August 08, 2013
Amid calls from the business community to amend the Firearms Act to make it easier for business owners to carry handguns, two prominent businessmen have said such a move could worsen the situation in the country.
Superwash President Dionisio D'Aguilar said his business has constantly been targeted by robbers.
"The American school of thought is everyone carry guns and if a robber comes, shoot them to death," he said.
"The British school of thought is no-one carry guns and if the suspects comes in, give it up and go on.
"Superwash gets robbed an awful lot, but I am not sure having a gun will, one, deter the robber and, two, prevent tragedies from happening in our locations.
"I think that carrying guns is not the solution. We have to become smarter than the robbers." Lana Lee-Brogdon, owner of New Oriental Cleaners, shared D'Aguilar's sentiments.
In December, a man allegedly robbed the company's Carmichael Road location before allegedly robbing John Chea #8 on the same road.
The alleged robber was shot dead by a security guard in that supermarket.
Lee-Brogdon said "fighting fire with fire" is not the right way owners should go about protecting their businesses.
"If it is known that you have a firearm inside then they (suspects) are going to come prepared to take care of you," she told The Nassau Guardian.
"I don't think it's going to stop anyone. What we have done is increased security. We have buzzers on our doors for staff to decide who they are going to let in.
"We also have heavy surveillance in all of our stores."
Lee-Brogdon added that a handgun is not enough to deter criminals. She said she would be concerned about a firearm being improperly used by staff, or it being used against them.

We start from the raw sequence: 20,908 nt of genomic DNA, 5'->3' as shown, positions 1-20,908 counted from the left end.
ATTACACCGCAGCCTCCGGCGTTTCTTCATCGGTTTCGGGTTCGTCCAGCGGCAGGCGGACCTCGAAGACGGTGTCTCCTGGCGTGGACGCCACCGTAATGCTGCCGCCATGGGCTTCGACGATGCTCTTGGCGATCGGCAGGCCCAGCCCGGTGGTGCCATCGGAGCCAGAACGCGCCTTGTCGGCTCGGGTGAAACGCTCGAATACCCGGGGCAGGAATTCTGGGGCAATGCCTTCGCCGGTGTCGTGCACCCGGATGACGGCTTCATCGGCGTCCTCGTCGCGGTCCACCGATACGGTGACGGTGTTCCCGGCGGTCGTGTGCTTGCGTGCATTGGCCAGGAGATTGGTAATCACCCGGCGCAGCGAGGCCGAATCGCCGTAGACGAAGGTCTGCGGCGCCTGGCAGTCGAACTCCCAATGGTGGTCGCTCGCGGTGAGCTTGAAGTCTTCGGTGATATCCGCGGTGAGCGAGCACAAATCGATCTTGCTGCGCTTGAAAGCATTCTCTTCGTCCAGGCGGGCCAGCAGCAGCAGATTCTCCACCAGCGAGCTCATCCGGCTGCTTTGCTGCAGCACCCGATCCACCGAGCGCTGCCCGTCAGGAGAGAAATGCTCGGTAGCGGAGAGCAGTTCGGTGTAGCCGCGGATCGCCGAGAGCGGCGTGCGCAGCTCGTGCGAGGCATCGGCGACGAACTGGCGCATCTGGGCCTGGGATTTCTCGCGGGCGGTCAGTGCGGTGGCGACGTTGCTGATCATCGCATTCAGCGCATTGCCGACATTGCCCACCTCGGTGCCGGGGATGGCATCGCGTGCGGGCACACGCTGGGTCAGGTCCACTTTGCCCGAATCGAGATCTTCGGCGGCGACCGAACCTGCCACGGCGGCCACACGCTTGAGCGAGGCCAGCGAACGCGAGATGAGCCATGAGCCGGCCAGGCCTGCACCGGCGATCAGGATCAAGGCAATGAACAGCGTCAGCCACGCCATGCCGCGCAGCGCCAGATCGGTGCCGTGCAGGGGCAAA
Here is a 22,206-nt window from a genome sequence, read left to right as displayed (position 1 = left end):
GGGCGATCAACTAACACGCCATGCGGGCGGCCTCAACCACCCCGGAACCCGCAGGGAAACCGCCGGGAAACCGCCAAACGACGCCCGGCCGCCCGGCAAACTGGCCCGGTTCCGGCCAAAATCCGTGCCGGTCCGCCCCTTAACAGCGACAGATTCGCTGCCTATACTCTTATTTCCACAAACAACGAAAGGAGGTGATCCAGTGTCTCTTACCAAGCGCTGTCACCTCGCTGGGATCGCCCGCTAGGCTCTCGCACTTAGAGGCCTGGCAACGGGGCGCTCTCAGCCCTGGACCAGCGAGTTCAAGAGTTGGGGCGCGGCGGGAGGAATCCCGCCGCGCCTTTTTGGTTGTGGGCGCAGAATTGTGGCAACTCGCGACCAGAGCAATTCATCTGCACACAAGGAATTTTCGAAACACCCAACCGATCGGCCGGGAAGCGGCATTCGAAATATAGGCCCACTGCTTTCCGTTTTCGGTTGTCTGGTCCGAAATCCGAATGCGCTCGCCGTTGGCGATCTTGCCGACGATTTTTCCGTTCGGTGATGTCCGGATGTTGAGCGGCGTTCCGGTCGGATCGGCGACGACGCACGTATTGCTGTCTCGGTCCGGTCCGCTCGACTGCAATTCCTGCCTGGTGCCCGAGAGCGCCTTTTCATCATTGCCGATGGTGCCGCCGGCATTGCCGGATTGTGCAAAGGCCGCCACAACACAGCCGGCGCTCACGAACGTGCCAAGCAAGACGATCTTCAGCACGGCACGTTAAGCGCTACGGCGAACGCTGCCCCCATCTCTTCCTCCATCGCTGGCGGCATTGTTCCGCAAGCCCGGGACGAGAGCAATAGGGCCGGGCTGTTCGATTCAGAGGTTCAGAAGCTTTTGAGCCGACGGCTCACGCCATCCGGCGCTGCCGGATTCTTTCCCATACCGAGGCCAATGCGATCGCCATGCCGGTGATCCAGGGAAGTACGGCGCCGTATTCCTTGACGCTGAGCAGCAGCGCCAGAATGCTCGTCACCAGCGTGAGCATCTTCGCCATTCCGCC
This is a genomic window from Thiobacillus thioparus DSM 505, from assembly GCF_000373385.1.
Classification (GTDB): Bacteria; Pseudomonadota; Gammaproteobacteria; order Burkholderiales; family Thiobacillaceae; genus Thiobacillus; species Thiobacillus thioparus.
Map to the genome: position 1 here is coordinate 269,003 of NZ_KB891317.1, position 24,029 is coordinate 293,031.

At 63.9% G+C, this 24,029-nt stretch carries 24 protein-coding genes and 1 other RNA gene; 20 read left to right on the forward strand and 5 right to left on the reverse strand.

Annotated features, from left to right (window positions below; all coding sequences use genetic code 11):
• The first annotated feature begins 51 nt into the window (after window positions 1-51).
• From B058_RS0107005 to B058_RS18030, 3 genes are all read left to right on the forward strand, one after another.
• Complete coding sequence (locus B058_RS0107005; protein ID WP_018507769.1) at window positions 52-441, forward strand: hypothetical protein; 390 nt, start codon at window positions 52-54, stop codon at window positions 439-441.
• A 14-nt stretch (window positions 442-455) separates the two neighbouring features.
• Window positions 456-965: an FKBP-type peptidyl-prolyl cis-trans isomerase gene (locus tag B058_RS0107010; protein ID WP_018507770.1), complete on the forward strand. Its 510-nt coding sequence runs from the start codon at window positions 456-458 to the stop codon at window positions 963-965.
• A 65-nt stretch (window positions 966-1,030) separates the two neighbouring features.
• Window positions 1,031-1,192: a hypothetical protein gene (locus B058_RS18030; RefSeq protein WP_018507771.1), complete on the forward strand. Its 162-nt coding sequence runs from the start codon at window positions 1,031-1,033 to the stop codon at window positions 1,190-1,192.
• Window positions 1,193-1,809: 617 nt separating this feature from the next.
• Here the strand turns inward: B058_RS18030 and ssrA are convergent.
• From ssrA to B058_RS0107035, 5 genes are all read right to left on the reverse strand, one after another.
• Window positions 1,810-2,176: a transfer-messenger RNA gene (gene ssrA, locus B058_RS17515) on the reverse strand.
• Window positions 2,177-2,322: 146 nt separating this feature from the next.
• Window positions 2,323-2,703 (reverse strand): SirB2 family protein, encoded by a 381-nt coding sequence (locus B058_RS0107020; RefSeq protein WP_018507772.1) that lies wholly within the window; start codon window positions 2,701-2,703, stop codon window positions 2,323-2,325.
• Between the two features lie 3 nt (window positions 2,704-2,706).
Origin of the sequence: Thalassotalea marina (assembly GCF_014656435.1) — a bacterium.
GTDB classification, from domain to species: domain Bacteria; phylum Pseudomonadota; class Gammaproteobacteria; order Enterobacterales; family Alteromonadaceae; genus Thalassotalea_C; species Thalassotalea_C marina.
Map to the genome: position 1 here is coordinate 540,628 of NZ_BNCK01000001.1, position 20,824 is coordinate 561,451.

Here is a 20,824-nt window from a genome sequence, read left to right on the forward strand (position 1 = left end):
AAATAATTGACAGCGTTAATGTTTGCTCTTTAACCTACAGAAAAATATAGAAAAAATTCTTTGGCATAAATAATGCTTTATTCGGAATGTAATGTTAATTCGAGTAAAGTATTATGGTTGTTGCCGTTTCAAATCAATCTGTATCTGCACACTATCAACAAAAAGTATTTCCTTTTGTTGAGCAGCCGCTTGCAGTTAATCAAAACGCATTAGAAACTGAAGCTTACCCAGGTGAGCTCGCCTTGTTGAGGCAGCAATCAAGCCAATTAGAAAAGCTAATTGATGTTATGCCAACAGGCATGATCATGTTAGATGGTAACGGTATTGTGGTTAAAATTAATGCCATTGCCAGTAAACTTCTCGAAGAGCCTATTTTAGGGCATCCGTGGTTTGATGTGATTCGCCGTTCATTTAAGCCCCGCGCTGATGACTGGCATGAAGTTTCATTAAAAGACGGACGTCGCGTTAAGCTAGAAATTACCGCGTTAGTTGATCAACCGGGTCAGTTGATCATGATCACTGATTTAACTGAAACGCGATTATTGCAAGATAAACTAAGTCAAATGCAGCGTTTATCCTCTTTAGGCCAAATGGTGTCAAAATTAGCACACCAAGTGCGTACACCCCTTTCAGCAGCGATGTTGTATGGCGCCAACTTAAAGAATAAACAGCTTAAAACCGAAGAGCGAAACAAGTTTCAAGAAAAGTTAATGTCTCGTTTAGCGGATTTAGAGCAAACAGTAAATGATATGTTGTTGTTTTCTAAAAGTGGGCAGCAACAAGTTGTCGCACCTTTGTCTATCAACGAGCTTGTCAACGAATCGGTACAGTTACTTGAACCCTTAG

"If you are a business owner or someone carrying money for the business on the way to the bank, do I think you should be allowed to carry a firearm? Probably. That's different, but not inside the store."
D'Aguilar and Lee-Brogdon were reluctant to comment on whether they had applied, or considered applying, for a firearm.
But the John Chea #8 owner, Sidney Chea, said while the focus should remain on reducing incidents of crime, the police force has its hands full and the business community needs help.
"To some degree yes. I think it's a tough question because businesses do have people who are responsible," Chea said.
"You would have to be the utmost responsible person to carry a firearm. "...I guess the authorities would be able justify the people who are more responsible to be given a handgun."
Chea said their supermarket franchise is monitored by security guards at each location who "protect themselves", but he has not considered applying for a handgun.
In a recent interview, Minister of National Security Dr. Bernard Nottage rejected calls to amend the country's gun laws to allow businessmen to carry handguns more easily. He suggested it would likely create a "recipe for disaster".
As it stands, applications for handguns have to be made to the commissioner of police and the policy has been very restrictive when it comes to granting approvals.
Nottage argued that there is enough difficulty controlling licensed guns and there are too many unlicensed guns already in the community. In the past few months, there have been calls for businessmen to be given the right to bear arms.
Last week, Tall Pines MP Leslie Miller, who is president and director of Sunburst Paints, renewed that appeal to the government to amend the Firearms Act, making it easier to obtain handgun licenses.
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